Ethereum apparently is moving at such great speed that something they have been working on for a long time may now be effectively outdated in its current form.
This is not confirmed, and there remains some confusion, but from what sense we can make it seems that new developments have made Casper FFG, with 1,500 eth staking requirements, effectively redundant.
That new development is some significant advances in sharding, which now appears to have reached a stage where one can fully see how it would work.
“We are considering changing the Ethereum 2.0 roadmap to skip Casper FFG with 1500 ETH deposits. Instead Casper and sharding validators would be unified from the get-go in the beacon chain, and deposits would be 32 ETH,” Justin Drake, an ethereum developer, says.
He further clarifies that this approach would have a number of advantages, including simplicity, with Drake stating:
“Classes of issues go away, such as dealing with gas and writing code in Solidity. While withdrawals are disabled the manager contract on the beacon chain will be “unhackable”, and much easier to write and deploy.”
The reason for this seems to be due to the appearance of a beacon chain. This is a relatively new development first mentioned merely a month or two ago.
“The new roadmap should significantly accelerate the advent of full Casper because Casper FFG would run on top of a pure proof-of-stake heartbeat from the get-go,” Drake says.
Heartbeat wouldn’t be our description, but a lighthouse. The beacon is basically a random number generator that tells stakers something like: you, go to shard 32, you head to shard 64, and so on.
Casper FFG itself doesn’t need the beacon, sharding does. Instead of having Casper FFG first on a somewhat different design, however, they are apparently thinking of simply going straight to sharding and so launch the wholistic system all at once, or at least have it designed in a unified manner even if deployment of one is earlier than the other.
Vitalik Buterin, ethereum’s inventor, said at the beginning of the year that sharding is number one priority. This simplified approach, therefore, does make sense, but it does also mean that ethereum may not see a significant upgrade until next year at best, although as stated they do appear to be moving quite fast.
That’s because ethereum is in desperate need of some higher capacity, which sharding will increase by around 100x, allowing ethereum to handle some 100 million or more transactions a day.
In a presentation, Buterin gave a high level view of sharding with Casper where he laid out the responsibilities of stakers or validators.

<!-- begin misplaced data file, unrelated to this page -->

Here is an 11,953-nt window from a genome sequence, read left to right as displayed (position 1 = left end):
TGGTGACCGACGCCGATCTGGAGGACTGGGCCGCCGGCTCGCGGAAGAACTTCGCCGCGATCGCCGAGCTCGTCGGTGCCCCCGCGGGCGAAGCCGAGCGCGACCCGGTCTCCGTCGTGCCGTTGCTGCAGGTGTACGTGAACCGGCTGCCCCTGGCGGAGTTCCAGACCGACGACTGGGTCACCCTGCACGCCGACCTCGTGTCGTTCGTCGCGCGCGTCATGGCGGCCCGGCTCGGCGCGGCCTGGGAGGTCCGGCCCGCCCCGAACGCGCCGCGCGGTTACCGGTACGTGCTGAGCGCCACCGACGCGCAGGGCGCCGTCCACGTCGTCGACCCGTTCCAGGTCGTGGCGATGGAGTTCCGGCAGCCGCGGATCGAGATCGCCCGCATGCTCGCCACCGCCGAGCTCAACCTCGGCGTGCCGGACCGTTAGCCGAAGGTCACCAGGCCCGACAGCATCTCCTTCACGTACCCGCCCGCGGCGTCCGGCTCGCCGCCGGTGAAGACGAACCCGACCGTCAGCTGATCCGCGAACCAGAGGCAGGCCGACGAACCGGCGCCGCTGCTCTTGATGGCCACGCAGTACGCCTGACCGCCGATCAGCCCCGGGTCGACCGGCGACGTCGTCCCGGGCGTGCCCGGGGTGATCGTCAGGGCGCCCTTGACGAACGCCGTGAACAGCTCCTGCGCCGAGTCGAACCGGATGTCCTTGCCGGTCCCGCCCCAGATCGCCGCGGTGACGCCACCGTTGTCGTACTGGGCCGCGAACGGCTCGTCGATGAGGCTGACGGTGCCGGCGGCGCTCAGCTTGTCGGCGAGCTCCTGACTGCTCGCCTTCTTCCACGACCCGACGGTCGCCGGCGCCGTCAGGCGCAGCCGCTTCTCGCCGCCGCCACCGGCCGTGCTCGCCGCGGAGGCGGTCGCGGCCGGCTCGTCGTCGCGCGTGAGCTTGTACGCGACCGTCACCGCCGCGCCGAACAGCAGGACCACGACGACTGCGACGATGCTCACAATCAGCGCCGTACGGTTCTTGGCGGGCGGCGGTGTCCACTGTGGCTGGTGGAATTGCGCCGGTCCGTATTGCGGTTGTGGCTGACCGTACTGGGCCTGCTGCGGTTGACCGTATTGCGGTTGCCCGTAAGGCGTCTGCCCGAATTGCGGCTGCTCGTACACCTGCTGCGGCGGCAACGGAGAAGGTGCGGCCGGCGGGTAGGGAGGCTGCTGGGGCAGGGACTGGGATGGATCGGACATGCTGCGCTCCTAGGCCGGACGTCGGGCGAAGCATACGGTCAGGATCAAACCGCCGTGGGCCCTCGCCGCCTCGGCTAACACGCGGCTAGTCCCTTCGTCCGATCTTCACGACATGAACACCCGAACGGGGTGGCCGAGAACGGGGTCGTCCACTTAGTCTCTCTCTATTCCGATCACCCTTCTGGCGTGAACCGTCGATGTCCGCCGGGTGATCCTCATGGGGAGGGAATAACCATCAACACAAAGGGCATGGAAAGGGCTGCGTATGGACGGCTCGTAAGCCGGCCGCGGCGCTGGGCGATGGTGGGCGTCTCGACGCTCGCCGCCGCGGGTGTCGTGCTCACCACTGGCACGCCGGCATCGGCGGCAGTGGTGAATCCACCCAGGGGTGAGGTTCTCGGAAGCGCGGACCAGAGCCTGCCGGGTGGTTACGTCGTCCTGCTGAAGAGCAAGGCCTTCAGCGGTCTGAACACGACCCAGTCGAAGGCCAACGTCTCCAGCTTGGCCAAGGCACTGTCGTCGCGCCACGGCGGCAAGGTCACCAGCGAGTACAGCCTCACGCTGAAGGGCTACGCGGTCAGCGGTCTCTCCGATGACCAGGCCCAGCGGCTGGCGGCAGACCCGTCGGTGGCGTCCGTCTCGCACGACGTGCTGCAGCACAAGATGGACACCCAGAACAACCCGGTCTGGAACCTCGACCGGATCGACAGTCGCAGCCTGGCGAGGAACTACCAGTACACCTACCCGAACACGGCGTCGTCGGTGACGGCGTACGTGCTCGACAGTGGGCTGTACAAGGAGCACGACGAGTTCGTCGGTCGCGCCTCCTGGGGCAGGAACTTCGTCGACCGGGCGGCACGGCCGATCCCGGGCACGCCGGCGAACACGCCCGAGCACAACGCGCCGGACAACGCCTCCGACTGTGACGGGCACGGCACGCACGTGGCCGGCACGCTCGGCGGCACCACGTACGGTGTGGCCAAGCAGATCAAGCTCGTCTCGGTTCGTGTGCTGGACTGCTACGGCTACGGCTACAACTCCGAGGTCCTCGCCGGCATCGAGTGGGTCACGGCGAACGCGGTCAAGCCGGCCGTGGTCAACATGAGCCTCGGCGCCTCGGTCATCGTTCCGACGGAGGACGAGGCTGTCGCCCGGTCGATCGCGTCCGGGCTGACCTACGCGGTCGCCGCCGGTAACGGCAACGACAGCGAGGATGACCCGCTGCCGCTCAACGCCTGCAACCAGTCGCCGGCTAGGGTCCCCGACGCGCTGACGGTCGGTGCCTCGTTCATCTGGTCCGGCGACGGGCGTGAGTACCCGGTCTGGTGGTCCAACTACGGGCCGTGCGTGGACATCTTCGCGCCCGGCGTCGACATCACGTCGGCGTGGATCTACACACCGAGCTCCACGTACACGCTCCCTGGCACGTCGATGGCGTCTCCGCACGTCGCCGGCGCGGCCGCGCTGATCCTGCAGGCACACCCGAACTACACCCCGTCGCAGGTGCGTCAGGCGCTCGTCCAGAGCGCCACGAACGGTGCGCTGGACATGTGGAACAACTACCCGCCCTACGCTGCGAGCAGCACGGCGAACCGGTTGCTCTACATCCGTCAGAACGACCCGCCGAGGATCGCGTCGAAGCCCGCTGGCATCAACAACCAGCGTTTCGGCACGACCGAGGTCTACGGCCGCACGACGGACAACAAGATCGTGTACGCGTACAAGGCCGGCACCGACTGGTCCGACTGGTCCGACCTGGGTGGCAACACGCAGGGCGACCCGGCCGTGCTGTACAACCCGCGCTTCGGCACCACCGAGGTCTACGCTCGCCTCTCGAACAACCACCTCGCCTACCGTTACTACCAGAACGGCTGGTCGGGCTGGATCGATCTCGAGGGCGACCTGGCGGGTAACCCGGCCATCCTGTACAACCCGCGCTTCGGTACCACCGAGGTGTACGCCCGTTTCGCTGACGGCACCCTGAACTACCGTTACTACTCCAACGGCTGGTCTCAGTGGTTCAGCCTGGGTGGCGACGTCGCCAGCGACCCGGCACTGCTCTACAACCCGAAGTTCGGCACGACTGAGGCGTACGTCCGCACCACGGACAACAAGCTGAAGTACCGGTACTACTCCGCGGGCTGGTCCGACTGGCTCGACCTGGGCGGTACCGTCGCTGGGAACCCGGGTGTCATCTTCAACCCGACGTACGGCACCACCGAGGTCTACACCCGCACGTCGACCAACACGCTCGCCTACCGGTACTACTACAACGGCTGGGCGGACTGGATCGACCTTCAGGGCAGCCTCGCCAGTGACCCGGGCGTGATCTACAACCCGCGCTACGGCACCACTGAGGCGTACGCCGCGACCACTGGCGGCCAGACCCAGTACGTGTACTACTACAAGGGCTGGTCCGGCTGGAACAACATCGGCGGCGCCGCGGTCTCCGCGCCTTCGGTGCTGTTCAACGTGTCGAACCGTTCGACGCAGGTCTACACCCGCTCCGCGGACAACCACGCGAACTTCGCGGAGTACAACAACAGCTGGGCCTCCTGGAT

He further confirmed that around 100 shards are expected, with each one of them having ethereum’s current capacity of around 15 transactions a second.
With stakers so having a number of responsibilities, whereby all stakers validate the main-chain, which is really the beacon or the lighthouse, and then each of them has their own shard to validate.
It is unclear what role Proof of Work (PoW) plays here, if any. Buterin doesn’t mention that term even once during the entire presentation.
The shards, of course, are linked together through the main chain, which here is the lighthouse, or the town square if you like where everything else revolves around it.
If validators are proposing blocks, then it does seem miners have now disappeared. We tried to gain some more clarity, but have received no response in time for publishing.
That’s the many responsibilities of stakers. In contrast, under Casper FFG or with miners, they only validate the main chain and propose blocks.
This is, below, perhaps a hint of why they may be thinking of going to Sharding with Casper straight away or the Casper with 32 eth, skipping the one requiring 1,500 eth for staking.
On the one hand, if you’re a “little” guy with 32 eth, you’ll need just a laptop with enough resources to validate one shard. But if you’re a big pool with thousands of eth, you’ll end up validating all shards, so will need a lot more resources and will have a lot more costs, making pools somewhat uncompetitive and thus promoting decentralization.
Finally, below is what we can call the “be unique” approach of ethereum staking. If you can find some obscure operating system, which nonetheless is safe, while others are “normies” staking on Windows and there is some glitch somewhere with Windows OS, you’re not affected, while the not unique gray bots may be crying.
All of that is in a way what looks like a pretty simple wholistic system that can be made even more complicated by each shard itself being sharded, and then so on, for super quadratic or even exponential scaling.
That’s of course not being planned now because the focus is on getting 100 million transactions first and because it is quite complex to achieve, yet it is envisionable.
When all this? Well, we have imposed a deadline on them by 2020, somewhat in jest. At the beginning of the year we said dapp devs have about two years to get all their ideas ironed out, tested, and so on, with ethereum then ready to handle much of it by 2020.
Dates on these things, however, are more in jest than a strict deadline. You just can’t speed up what is in many ways a breakthrough, but as it can be explained in a very simple and understandable way, then we’d hope it would be out sometime next year.
That may be disappointing to some who may have though Casper FFG with 1,500 eth staking would be out this summer, but such significant requirement would have necessitated pools which would be holding other’s money and therefore may have been required to comply with all sorts of requirements.
So if sharding is merely months away, then it does seem to make sense to go straight to it with staking rather than incentivize a potentially undesirable infrastructure first.
However, it is not confirmed that this is the approach that will be taken, but it does look likely.